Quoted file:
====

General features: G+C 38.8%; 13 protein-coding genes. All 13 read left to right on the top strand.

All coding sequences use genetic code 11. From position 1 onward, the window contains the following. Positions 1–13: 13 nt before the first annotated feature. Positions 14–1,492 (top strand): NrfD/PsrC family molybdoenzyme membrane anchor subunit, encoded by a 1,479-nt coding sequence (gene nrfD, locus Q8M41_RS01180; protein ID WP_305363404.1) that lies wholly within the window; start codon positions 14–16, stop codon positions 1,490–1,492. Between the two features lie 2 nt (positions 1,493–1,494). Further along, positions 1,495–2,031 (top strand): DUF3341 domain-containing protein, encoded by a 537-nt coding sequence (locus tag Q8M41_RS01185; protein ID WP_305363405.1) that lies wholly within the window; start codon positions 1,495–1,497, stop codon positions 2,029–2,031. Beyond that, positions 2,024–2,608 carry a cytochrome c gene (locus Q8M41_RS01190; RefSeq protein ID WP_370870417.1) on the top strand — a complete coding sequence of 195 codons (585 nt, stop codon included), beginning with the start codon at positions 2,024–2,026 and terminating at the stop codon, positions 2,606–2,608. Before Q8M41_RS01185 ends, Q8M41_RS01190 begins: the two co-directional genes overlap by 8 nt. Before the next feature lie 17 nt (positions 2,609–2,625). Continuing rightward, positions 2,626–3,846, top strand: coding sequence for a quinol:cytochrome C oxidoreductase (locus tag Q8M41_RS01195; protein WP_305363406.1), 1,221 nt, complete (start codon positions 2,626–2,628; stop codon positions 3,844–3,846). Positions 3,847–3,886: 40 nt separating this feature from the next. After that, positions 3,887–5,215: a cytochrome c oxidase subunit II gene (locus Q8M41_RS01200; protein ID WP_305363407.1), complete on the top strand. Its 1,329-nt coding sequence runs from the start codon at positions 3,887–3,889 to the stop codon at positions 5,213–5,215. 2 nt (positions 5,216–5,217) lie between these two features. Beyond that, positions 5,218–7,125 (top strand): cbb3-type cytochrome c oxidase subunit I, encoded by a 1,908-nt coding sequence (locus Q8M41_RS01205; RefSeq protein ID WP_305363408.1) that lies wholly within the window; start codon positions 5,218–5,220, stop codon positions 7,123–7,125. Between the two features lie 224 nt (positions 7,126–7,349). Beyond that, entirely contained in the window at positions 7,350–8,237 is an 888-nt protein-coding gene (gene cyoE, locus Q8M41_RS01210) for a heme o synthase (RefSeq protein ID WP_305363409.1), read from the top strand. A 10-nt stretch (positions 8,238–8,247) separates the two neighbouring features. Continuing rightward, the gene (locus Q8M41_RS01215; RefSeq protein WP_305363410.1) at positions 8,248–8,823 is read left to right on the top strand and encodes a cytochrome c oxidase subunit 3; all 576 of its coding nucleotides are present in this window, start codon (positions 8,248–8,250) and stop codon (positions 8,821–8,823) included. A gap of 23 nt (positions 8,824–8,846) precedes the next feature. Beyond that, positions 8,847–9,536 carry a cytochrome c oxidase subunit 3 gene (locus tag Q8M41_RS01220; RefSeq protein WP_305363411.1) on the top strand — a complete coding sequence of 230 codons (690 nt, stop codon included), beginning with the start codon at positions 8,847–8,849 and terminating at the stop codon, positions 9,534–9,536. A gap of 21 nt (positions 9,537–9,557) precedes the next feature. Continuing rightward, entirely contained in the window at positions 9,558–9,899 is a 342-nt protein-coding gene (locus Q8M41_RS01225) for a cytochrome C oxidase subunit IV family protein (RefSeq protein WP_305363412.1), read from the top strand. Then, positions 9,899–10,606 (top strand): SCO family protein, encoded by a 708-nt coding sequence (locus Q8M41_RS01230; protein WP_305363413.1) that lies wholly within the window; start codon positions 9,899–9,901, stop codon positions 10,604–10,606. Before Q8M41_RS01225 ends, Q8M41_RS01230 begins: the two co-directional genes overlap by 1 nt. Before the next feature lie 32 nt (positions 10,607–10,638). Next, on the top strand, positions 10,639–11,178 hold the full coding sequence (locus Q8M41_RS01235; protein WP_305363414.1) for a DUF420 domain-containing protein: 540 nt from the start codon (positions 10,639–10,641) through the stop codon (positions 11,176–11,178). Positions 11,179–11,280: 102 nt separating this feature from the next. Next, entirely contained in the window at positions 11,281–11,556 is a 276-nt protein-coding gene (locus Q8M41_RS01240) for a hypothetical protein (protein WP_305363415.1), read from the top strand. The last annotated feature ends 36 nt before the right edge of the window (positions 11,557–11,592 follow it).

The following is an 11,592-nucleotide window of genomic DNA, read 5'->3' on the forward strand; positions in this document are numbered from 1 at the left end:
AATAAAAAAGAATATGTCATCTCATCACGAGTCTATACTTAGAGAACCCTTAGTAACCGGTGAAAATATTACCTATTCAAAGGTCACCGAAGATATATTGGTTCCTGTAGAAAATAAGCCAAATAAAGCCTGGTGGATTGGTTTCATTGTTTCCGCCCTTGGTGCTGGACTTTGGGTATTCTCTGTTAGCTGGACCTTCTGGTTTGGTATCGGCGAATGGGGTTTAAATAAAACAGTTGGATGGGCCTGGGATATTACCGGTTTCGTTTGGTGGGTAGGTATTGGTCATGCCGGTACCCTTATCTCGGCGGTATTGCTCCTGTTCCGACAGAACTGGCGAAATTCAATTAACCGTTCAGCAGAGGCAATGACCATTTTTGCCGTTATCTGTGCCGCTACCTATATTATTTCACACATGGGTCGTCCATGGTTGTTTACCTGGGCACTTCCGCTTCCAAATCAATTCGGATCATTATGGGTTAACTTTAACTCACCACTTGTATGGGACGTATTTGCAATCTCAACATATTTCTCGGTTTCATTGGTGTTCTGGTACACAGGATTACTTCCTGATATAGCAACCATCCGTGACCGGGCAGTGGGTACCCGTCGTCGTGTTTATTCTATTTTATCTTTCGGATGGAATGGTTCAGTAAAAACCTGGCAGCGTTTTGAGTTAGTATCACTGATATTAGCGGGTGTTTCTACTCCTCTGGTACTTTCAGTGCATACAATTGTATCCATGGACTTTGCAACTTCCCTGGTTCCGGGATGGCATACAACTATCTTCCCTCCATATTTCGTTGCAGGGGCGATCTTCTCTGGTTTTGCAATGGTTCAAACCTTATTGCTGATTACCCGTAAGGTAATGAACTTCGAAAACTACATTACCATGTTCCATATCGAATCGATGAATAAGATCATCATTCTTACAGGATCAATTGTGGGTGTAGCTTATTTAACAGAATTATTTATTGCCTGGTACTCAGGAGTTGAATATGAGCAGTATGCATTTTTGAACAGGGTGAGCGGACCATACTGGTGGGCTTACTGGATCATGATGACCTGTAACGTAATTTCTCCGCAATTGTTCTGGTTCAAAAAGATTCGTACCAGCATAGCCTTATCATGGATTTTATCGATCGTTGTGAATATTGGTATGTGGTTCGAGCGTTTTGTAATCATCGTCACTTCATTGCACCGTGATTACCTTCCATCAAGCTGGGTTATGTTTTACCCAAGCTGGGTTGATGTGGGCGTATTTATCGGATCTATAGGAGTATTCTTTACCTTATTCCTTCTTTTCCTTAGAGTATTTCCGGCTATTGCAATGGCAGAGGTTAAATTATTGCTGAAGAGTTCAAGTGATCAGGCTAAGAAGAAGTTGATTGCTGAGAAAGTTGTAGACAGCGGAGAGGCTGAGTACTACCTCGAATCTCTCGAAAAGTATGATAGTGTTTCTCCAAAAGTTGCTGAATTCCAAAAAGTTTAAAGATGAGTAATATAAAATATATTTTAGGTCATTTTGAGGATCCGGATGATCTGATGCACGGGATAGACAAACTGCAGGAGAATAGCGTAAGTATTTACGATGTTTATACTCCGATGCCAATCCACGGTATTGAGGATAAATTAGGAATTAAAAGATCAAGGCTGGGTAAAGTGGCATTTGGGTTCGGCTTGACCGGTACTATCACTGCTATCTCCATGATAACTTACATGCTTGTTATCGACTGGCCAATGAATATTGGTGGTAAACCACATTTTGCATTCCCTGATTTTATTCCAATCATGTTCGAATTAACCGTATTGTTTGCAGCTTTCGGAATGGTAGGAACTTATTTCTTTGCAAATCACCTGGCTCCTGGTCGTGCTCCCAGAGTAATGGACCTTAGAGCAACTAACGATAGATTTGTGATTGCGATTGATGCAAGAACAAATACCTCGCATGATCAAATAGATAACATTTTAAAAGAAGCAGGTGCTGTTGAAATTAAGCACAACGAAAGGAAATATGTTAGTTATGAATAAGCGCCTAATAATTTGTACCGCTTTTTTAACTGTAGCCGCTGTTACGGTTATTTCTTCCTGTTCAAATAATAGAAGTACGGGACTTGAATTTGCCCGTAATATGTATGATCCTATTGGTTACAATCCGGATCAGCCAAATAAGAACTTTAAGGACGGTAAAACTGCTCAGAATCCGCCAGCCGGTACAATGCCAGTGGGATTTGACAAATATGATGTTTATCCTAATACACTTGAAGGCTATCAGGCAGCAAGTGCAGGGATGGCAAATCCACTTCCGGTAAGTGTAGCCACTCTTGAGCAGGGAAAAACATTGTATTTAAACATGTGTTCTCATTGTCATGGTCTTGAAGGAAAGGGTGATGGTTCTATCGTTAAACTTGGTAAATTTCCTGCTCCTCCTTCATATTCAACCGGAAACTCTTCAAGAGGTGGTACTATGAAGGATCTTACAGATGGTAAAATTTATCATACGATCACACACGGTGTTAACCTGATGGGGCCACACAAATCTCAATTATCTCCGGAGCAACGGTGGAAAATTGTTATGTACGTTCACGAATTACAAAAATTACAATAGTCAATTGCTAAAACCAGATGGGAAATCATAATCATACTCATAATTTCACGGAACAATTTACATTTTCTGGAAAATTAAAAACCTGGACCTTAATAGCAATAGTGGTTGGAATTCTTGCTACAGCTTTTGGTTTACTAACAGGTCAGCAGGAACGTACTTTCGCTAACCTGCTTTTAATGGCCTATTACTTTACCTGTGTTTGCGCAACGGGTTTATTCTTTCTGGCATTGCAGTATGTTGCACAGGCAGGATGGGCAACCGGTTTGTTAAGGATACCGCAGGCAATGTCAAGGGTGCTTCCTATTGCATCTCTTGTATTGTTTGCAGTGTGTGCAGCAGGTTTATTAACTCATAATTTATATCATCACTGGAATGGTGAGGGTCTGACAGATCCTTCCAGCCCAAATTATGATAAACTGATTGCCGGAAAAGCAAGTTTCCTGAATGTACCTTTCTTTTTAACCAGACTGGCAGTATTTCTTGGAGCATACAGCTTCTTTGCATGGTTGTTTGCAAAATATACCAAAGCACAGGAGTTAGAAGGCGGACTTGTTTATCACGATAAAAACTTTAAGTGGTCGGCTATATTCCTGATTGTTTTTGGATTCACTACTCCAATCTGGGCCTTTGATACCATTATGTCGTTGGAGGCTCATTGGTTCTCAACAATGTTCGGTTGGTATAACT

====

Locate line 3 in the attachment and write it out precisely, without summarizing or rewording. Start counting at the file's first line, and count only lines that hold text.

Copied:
The following is an 11,592-nucleotide window of genomic DNA, read 5'->3' on the forward strand; positions in this document are numbered from 1 at the left end: